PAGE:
Forecasters predict further housing market slump

Some experts contend that high borrowing rates and low supply signal ongoing decline.

By , Staff writer of The Christian Science Monitor

Usually, home prices are an exception to the old rule that what goes up must come down.

But in the aftermath of a historic housing boom, it now looks possible that property values in much of the nation will be weak – and possibly falling – for some time to come.

This is the case, many economists say, even though the overall economy remains on solid footing. They cite several reasons:

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•Potential buyers face a new hurdle, with the cost of borrowing up sharply in recent weeks. The average interest rate on a 30-year fixed loan hit 6.74 percent last week, up from 6.21 a month earlier.

•Although the real estate market has cooled considerably from the peak sales year of 2005, inventories suggest that supply and demand haven't yet come into balance. In April, the number of homes on the market was 23 percent higher than the previous April.

•The run-up in home prices was built partly on an unprecedented surge in risky lending: To borrowers with poor credit history or no down payments. Those excesses take time to work off. Foreclosure rates have recently reached record levels and may continue to rise over the next year as adjustable-rate mortgages reset for more borrowers.

The biggest worry is that high interest rates will persist, curbing buying activity.

"What we've been building into our forecast is that sales are close to a bottom," says James O'Sullivan, an economist at UBS Securities in Stamford, Conn. "The risk now is that we're actually going to get another leg of weakness in home sales."

The housing downturn is hammering a few states particularly hard. The toll is greatest where prices surged the most – California, Florida, Nevada – or where industrial jobs are disappearing, such as Michigan and Ohio.

If today's higher interest rates persist, the housing slump could endure in much of the nation.

"The housing downturn is pretty much national," says Patrick Newport, an economist who tracks the housing sector for Global Insight in Lexington, Mass.

Cities in the Southeast (except Florida), Mountain states, and the Pacific Northwest have generally held up well over the past year. But nationwide, the median sale price of a previously owned home was down 0.8 percent in April from a year before, according to data tracked by the National Association of Realtors.

This median price will have to fall further to bring supply and demand into balance, predicts Mr. Newport. His current forecast calls for prices to come down 2.6 percent in the current calendar year and another 3.5 percent in 2008.

It's not unusual for housing slowdowns to unfold over several years, as home builders and sellers gradually adjust to changing conditions in the marketplace.

An eventual recovery in housing hinges on homes becoming more affordable for buyers. If interest rates keep rising, "that would be really bad," Newport says.

Yet he and other forecasters say that a worst-case scenario, with a deep housing slump constraining consumers and driving the whole economy into a recession, remains unlikely. For one thing, the big jump in interest rates reflects investors' belief that the economy is strengthening, so the Federal Reserve Board won't need to cut its benchmark interest rate to stimulate growth.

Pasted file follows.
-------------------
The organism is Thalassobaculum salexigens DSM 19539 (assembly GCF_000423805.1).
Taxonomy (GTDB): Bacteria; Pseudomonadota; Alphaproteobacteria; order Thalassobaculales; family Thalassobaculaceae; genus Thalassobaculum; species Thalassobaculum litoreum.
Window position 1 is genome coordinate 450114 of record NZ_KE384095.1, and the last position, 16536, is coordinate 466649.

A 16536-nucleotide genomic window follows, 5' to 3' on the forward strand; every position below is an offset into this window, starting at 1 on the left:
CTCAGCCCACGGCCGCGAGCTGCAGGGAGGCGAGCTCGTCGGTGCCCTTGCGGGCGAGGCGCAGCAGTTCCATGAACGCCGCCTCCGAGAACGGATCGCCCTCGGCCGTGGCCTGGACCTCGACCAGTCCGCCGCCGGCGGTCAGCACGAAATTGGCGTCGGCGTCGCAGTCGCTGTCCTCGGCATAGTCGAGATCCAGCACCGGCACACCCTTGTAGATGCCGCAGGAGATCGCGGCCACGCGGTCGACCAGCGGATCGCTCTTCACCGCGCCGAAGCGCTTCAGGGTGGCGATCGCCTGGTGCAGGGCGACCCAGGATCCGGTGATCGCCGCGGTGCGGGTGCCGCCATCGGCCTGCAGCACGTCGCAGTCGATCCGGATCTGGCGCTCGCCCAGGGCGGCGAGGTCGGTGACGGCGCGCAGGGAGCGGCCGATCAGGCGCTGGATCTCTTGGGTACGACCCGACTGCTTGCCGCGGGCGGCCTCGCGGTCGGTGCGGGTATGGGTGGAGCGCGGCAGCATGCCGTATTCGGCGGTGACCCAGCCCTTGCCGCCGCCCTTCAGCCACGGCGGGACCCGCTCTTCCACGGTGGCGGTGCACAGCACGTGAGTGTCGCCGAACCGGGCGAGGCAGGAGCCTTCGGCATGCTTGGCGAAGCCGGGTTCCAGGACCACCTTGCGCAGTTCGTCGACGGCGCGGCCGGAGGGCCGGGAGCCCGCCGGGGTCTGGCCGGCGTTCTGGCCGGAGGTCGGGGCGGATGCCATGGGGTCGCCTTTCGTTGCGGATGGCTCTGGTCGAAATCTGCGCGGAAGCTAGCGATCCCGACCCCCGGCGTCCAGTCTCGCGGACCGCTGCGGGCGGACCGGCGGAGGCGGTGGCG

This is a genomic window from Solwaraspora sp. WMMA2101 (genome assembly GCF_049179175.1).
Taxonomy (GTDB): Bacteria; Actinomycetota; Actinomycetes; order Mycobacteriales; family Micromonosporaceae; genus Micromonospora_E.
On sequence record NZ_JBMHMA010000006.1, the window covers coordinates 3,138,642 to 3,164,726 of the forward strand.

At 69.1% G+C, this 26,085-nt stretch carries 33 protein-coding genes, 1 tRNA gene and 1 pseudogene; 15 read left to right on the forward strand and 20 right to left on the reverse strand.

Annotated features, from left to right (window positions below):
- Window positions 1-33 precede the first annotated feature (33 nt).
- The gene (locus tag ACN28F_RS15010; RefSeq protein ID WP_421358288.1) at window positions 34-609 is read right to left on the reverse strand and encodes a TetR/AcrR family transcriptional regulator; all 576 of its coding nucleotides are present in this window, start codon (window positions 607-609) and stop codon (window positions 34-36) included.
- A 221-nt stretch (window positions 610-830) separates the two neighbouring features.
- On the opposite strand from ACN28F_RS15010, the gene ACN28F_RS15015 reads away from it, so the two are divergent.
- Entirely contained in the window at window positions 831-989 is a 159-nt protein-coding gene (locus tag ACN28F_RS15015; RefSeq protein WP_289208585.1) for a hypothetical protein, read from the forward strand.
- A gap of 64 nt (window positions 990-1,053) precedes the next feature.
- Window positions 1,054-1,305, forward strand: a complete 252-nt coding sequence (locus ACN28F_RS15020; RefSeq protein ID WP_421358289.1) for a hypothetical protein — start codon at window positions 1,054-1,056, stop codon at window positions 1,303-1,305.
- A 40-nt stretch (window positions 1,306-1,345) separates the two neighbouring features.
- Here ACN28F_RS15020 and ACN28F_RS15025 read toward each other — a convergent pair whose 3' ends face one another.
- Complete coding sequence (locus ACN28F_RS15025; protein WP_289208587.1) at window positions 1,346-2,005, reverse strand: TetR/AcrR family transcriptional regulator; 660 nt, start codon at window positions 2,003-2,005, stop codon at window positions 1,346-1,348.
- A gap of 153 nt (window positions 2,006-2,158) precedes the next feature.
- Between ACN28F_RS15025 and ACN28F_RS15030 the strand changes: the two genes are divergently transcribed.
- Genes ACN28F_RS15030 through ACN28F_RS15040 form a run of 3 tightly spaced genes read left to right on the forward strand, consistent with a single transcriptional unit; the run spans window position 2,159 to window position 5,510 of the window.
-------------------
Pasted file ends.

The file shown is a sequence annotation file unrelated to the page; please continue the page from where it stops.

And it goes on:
Many economists don't think interest rates will rise much more for now. Inflation isn't ringing alarm bells, judging by the consumer price index. The core inflation rate – with food and energy prices stripped out – rose by a tame 0.1 percent in May.

"The run-up in [interest] rates will push mortgage rates up, and that will give a little smack to housing. The question is how much," says Brian Horrigan, chief economist at Loomis Sayles, a Boston investment company. He says, "there is not that much more upside risk" for interest rates.

Still, any rise in interest rates is a burden on potential buyers, and on homeowners who may be forced to sell if a rate reset pushes up their monthly payments. Last week, the Mortgage Bankers Association announced that a record 0.58 percent of home loans entered the foreclosure process in the first quarter of 2007, on a seasonally adjusted basis.

Until recently, stagnant housing prices were helping to improve affordability in much of the country. One new analysis, by Global Insight and National City Corp., finds that homes in 54 of 317 metro areas were significantly overvalued as of early 2007. That's down from 62 metro areas in the third quarter of 2006.

Another challenge for potential home buyers: Banks have been tightening their lending standards, pulling back after a period of easy credit.

In a hearing last week, the Federal Reserve came under pressure to draw a tougher line with banks on certain lending practices, such as failing to check whether borrowers will be able to pay off their loans once low "teaser" interest rates reset.

"We must walk a fine line," Fed Governor Randall Kroszner said. "We must determine how we can help to weed out abuses while also preserving incentives for responsible lending."

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